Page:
Tapping Their Toes to a Longer Tune: Trustees are Stepping into the Shoes of the IRS to Recover Fraudulent Transfers Up to Ten Years After They Were Made

Can a bankruptcy trustee recover a fraudulent transfer made six, eight, ten years ago? Bankruptcy courts around the country are answering that question with a resounding “yes”, so long as the IRS holds an unsecured claim against the debtor. If more courts arrive at this conclusion, creditors face the risk that trustees will step into the shoes of the IRS to borrow its ten-year statute of limitations for the recovery of fraudulent transfers.

Under Bankruptcy Code 544(b), a trustee may recover fraudulent transfers of a debtor’s property which are recoverable by an unsecured creditor of the debtor under any “applicable law”. While bankruptcy law provides a two-year reach-back period for the recovery of fraudulent transfers, many trustees also sue to recover such transfers under state laws such as the Uniform Voidable Transactions Act or UVTA (formerly the Uniform Fraudulent Transfer Act) because these laws may extend the reach-back period to four or more years.

A Florida bankruptcy trustee recently sued a debtor’s creditors under the UVTA to recover fraudulent transfers, arguing that because the IRS held a claim against the debtor and could recover transfers made up to ten years before under applicable nonbankruptcy law, the trustee could recover such transfers in bankruptcy notwithstanding the UVTA’s four-year reach-back period. Thereafter, an Idaho bankruptcy trustee advanced an almost identical argument on similar facts.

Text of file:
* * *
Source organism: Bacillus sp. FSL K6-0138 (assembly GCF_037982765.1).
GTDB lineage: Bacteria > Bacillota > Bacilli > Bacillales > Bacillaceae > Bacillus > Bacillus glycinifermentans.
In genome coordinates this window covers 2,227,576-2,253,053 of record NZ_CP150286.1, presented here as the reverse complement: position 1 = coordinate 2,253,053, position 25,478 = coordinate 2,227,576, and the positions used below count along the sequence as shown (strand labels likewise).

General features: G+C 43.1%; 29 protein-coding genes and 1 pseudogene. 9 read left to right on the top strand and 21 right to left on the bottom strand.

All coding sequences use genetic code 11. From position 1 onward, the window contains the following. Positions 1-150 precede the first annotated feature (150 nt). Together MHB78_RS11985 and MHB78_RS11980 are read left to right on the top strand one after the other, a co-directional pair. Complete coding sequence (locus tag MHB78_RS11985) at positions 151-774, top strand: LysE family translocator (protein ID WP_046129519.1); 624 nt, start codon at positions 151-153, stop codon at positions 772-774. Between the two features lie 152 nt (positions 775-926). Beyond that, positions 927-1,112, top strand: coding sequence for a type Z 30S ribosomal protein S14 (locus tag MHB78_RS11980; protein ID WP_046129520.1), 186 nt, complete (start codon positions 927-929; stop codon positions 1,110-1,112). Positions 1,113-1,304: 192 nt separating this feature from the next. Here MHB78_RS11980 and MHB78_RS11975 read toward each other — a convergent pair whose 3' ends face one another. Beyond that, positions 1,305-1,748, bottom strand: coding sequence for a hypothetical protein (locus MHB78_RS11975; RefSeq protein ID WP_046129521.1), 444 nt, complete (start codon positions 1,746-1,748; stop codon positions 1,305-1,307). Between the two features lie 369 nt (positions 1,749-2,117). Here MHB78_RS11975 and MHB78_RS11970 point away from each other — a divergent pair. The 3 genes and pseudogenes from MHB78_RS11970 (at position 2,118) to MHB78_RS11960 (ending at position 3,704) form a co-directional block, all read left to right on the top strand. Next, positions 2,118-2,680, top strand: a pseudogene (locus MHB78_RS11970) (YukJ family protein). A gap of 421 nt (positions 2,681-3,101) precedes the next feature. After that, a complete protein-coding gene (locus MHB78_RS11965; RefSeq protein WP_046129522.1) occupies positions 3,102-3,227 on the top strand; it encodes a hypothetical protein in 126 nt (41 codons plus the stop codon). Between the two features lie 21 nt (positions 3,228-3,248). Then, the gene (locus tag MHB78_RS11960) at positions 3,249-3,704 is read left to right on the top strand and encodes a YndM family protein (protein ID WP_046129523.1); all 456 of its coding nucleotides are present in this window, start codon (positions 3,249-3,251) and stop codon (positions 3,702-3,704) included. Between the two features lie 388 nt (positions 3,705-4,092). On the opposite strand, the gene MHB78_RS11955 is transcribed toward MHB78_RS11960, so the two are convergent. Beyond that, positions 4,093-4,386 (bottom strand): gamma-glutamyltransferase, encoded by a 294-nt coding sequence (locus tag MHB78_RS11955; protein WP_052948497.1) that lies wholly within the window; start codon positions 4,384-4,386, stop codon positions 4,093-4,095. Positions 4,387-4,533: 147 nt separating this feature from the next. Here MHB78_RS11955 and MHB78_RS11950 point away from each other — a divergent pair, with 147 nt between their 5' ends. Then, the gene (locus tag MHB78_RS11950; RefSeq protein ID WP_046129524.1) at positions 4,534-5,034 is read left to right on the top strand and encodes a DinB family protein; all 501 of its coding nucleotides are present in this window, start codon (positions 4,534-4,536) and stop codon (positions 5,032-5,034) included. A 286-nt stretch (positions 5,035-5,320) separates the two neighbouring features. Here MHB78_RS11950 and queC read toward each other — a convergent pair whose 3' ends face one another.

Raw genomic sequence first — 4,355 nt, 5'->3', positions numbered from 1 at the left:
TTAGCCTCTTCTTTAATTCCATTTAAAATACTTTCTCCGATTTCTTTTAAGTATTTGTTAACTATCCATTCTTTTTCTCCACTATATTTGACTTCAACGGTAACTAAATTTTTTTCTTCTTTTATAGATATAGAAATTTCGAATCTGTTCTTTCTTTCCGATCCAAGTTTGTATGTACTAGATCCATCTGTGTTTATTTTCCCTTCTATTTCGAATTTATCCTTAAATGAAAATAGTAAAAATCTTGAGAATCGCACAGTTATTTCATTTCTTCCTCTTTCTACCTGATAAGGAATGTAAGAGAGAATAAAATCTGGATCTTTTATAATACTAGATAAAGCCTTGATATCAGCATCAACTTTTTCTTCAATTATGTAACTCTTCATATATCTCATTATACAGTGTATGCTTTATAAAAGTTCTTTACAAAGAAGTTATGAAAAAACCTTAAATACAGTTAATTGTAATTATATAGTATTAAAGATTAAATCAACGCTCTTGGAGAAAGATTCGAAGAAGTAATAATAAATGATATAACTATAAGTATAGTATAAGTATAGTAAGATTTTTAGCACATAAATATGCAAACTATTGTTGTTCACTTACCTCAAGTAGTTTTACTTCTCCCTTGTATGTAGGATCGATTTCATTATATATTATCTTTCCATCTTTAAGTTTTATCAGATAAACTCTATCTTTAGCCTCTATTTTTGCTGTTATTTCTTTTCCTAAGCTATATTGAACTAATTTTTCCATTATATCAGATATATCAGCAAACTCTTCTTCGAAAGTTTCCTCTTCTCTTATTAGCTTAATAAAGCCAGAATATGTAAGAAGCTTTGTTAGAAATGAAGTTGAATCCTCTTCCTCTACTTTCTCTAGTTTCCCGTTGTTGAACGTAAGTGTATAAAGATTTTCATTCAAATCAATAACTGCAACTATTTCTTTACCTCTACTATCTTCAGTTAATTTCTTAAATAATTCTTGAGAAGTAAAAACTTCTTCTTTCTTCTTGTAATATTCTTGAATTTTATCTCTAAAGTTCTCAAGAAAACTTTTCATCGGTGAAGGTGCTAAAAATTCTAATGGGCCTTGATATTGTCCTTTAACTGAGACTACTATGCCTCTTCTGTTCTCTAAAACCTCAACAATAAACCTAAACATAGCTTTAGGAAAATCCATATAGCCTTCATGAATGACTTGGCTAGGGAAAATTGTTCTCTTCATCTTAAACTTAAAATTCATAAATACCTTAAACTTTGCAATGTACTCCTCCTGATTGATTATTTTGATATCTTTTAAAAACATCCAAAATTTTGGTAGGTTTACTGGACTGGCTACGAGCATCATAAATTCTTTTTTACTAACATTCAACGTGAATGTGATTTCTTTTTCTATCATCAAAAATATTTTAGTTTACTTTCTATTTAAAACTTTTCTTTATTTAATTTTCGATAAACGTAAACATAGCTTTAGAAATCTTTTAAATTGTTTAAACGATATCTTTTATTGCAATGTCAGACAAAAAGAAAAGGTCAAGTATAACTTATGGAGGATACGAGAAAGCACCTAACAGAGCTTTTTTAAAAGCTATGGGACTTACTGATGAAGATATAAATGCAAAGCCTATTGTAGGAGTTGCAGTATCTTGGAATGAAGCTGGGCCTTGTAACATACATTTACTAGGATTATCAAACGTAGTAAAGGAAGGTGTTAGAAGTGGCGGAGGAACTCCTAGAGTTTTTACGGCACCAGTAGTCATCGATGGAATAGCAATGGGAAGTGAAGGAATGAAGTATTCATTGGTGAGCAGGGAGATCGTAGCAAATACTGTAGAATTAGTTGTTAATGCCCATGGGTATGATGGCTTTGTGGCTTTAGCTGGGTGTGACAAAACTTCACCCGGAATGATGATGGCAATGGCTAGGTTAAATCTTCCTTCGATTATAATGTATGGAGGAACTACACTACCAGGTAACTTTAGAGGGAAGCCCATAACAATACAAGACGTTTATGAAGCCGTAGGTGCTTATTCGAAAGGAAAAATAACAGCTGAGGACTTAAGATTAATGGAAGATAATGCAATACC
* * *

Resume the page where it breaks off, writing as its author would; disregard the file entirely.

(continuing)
The Florida and Idaho bankruptcy courts both agreed with the trustees, holding that since the IRS—an unsecured creditor in both cases—could recover fraudulent transfers for up to ten years, then the trustee was entitled to borrow from the IRS’ “applicable law” and also seek to recover fraudulent transfers made up to ten years before.

How will these decisions impact creditors? Many bankrupt debtors also owe money to the IRS, making the IRS an actual unsecured creditor in their bankruptcy cases. Consequently, these decisions may completely “change the tune” of fraudulent transfer litigation, as we expect more trustees to seek to apply the IRS’ ten-year statute of limitations to recover older fraudulent transfers for the benefit of the debtors’ bankruptcy estates. Our experienced creditors’ rights team is ready to help if you find yourself in the cross-hairs of a trustee plaintiff who is whistling a different—and longer—fraudulent transfer tune.

Ross Adler
Erika Gasaway
Sepi Ghiasvand
Marie Gribble
Mark Heyl
Monique Jewett-Brewster
Steve Kottmeier
Andrew McCarthy
Breck Milde
Liam O'Connor
Chuck Reed
Jay Ross

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